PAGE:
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Freeze-Thaw Resistance of Concrete With Marginal Air Content

Research/Reference: useful for researchers doing further work in the pavement area as well as those developing improved testing and design procedures. Includes documents of historical value.

Primary Topic: Materials-Concrete

Description: Freeze-thaw resistance is a key durability factor for concrete pavements. Recommendations for the air void system parameters are normally: 6 ± 1 percent total air, and spacing factor less than 0.20 millimeters. However, it was observed that some concretes that did not possess these commonly accepted thresholds presented good freeze-thaw resistance in laboratory studies.

This study evaluated the freeze-thaw resistance of several “marginal” air void mixes, with two different types of air-entraining admixtures (AEA)-a Vinsol resin and a synthetic admixture. This study used rapid cycles of freezing and thawing in plain water, in the absence of deicing salts.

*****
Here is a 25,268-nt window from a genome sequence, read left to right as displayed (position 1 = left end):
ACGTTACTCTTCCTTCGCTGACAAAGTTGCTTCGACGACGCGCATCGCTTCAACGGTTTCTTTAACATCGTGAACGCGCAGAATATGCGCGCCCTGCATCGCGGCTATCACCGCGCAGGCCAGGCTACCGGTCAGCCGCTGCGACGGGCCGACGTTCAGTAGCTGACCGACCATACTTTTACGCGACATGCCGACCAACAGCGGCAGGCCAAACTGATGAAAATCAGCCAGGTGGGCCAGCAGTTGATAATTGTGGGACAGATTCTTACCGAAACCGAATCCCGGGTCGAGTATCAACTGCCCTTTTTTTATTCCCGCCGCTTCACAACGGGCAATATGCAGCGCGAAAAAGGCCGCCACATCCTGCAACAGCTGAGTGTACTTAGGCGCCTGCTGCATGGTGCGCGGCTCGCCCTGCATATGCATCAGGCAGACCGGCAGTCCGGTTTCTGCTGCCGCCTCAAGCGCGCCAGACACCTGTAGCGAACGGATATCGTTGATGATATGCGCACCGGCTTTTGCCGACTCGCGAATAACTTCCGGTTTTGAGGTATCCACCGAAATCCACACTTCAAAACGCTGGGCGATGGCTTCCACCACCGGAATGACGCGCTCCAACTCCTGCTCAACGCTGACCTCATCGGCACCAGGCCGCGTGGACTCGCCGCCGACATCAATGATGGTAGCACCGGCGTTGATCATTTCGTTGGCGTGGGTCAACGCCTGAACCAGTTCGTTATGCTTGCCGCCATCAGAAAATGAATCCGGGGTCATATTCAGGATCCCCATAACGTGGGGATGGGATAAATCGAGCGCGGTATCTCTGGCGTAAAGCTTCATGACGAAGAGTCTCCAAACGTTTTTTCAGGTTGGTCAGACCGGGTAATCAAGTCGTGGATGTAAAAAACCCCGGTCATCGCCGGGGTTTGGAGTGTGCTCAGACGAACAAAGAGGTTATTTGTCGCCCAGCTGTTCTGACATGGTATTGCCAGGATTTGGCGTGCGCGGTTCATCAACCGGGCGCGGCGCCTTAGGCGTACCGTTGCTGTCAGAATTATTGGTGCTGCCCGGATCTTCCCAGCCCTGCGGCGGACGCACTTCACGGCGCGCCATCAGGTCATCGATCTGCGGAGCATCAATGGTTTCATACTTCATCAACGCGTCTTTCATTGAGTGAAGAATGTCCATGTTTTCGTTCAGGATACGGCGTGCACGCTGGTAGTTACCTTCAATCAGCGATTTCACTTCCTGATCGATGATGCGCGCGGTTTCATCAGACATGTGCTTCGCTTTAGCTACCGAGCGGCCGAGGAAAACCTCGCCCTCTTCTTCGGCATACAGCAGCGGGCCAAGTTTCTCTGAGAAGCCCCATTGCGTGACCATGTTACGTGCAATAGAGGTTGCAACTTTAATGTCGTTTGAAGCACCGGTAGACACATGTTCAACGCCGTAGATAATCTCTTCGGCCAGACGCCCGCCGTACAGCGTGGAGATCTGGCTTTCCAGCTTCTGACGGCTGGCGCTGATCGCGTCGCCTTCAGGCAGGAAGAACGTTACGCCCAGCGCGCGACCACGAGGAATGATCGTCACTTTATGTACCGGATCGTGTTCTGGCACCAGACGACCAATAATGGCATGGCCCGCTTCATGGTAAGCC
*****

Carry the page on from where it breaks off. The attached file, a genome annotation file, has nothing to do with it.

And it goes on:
For the specific materials and concrete mixture proportions used in this project, the marginal air mixes (concretes with fresh air contents of 3.5 percent or higher) presented an adequate freeze-thaw performance when Vinsol resin based air-entraining admixture was used. The synthetic admixture used in this study did not show the same good performance as the Vinsol resin admixture.

FHWA Publication Number: FHWA-HRT-06-117

Publication Year: 2006

Document Links: HTML  PDF (file size: 2 mb)

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Updated: 07/26/2011
 

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United States Department of Transportation - Federal Highway Administration